An additional use case would be to reintroduce the gene of interest with a mutation that you are interested in. For example, what effect do the different phospho-sites in NF-kB p65 have? You could transfect a cell line that does not express that endogenous protein with the mutated gene of interest. I can envisage that the usage of this covers a very broad spectrum of requirements, including basic research, assay development in the biotechnology industry, and pharmacogenomic applications such as discovering targets, recapitulating diseases, or testing specific drugs.

KO models can be used for more than just technically validating your experiments; they can be part of your biological query.

What are the biggest challenges for users of KO models?

The advantage of using KO samples is, firstly, that they can help answer biological questions of interest and secondly, that they offer perfect technical controls. However, if you are to go and create KO models yourself, there are a number of different things that you should consider.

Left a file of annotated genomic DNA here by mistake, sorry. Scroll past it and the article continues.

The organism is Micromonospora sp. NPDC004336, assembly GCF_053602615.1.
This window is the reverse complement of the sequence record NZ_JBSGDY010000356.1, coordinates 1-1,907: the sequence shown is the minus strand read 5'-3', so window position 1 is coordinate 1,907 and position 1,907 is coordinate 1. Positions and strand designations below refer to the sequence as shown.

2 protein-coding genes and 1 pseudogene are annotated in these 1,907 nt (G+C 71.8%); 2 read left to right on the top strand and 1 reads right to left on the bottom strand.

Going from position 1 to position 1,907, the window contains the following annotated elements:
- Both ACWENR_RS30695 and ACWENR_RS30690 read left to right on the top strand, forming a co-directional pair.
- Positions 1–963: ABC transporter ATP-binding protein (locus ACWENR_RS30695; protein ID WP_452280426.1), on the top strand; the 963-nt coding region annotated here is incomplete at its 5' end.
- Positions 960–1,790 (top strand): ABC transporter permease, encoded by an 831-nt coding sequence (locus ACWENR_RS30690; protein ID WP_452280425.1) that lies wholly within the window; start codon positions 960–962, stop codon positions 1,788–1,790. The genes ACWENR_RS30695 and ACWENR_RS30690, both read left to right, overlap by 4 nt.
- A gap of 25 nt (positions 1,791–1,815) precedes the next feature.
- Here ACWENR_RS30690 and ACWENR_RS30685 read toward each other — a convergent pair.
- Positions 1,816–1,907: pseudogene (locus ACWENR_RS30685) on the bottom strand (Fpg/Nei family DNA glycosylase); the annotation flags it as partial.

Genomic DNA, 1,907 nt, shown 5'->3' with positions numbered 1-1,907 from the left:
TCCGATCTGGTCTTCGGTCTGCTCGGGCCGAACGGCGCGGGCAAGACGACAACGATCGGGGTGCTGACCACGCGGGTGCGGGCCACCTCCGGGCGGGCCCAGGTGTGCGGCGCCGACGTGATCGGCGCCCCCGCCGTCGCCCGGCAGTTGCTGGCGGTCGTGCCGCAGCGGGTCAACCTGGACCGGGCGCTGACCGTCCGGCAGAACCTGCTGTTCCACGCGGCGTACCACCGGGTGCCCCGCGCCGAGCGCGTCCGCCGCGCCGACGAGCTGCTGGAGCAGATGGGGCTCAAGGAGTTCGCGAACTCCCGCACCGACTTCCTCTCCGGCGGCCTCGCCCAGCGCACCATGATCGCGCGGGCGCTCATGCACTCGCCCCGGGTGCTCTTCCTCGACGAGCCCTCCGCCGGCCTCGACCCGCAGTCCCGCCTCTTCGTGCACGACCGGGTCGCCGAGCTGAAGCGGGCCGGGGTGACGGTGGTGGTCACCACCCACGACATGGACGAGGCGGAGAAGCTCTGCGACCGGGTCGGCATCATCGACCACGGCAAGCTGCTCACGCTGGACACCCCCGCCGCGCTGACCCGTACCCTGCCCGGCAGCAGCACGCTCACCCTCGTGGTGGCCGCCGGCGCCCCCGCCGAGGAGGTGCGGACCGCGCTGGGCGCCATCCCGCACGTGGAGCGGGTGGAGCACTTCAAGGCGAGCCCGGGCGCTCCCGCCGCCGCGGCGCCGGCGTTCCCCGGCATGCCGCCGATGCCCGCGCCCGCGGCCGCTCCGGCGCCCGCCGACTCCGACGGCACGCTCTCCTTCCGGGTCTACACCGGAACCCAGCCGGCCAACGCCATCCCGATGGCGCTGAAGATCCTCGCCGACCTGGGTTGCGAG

One important consideration is the cell line or wild-type background – is it suitable for answering your biological question? If you're interested in exploring, for example, the signaling in axonal regeneration, then using KO material that is not of neuronal origin may not help you understand what the effects are if that gene is removed. So, it is very important to know your target and understand what wild-type background would suit you best.